Could green office features give staff a taste of outdoor working?

Could green office features give staff a taste of outdoor working?

Could green office features give staff a taste of outdoor working?

Businesses looking for ways to freshen up their workplace and simultaneously improve staff morale and productivity could benefit from introducing features that evoke being outdoors, such as plants, flowers, and plenty of fresh air and natural light.

According to a survey by online furniture retailer Alfresia, many workers see being stuck in an office for much of the day as a big drawback of their job.

As well as helping to cheer people up and encourage a sense of calm and contentment in the office, introducing natural features will show that the workplace is a clean, hygienic and eco-friendly place to be.

Businesses can further strengthen this idea by working with cleaning firms and service suppliers that have strong green credentials.

Detailed findings from the Alfresia survey of more than 2,000 UK employees showed that workers in financial services spend the least amount of time outside of any industry, managing to get out of the office for just 34 minutes a day on average.

Healthcare (48 minutes) was second in the list of sectors where outdoor time for staff is fairly limited, followed by IT (52 minutes), retail (71 minutes) and hospitality (88 minutes).

Unsurprisingly, construction is at the other end of the scale, with employees in this industry spending 303 minutes outside every day on average.

Nearly two out of three respondents (64 per cent) said the amount of time they spent outdoors during the working week had an impact on their mood and temperament. More than a third (35 per cent) said they considered it as a factor when applying for jobs.

Nic Jones, head of digital at Alfresia, pointed out that the amount of time people spend outdoors varies between industries and roles, not only because of the nature of the work but also as a result of hours worked.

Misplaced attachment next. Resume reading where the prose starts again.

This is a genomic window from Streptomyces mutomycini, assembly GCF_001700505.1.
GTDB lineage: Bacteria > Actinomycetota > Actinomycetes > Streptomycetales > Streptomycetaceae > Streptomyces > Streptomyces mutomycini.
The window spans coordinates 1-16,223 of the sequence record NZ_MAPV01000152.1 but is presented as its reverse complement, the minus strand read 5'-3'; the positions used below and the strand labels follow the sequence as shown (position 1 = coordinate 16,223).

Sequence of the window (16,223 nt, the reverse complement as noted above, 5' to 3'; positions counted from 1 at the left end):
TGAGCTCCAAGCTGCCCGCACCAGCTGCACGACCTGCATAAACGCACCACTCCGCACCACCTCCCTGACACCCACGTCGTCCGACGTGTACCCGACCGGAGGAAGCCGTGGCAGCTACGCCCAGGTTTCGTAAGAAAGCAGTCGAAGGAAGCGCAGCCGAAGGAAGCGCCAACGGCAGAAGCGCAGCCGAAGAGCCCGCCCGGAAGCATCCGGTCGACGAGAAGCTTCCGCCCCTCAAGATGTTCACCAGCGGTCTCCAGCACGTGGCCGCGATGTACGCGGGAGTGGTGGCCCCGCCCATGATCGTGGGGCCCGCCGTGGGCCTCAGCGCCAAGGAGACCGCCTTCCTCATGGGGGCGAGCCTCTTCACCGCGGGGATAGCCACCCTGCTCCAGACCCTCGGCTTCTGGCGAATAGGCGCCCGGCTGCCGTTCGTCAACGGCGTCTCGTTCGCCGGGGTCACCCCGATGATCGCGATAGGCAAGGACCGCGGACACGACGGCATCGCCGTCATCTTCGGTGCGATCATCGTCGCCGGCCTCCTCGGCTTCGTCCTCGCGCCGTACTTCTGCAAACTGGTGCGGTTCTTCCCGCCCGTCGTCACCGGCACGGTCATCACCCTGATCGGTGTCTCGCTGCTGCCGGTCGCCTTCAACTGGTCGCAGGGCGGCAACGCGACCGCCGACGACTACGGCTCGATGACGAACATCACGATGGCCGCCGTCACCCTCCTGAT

He continued: "It is great to see those in construction enjoy an extended amount of time surrounded by mother nature. Those that are not as fortunate to have much time outdoors during their working day should take regular breaks from screens or equipment and make the effort to venture outdoors during their lunch break.

"Workplaces should encourage their staff to embrace the outdoors as much as possible while completing their jobs. Fresh air and sunshine have proven health benefits as well as boosting staff morale."

Through a combination of encouraging people to get as much fresh air as possible and making the office a clean, pleasant environment to work in, employers could reduce the risk of their staff suffering burnout.

In a recent report from AXA PPP Healthcare, burnout was characterised as a type of stress that combines physical, emotional or mental exhaustion with doubts around competence and the value of one's work.

Excessive working was highlighted as one of the key risk factors for this problem, particularly in small and medium-sized enterprises. Nearly half (47 per cent) of employees in these firms said they regularly work four or more hours of overtime per week.


Posted by Julie Tucker

Image courtesy of iStock/Kavuto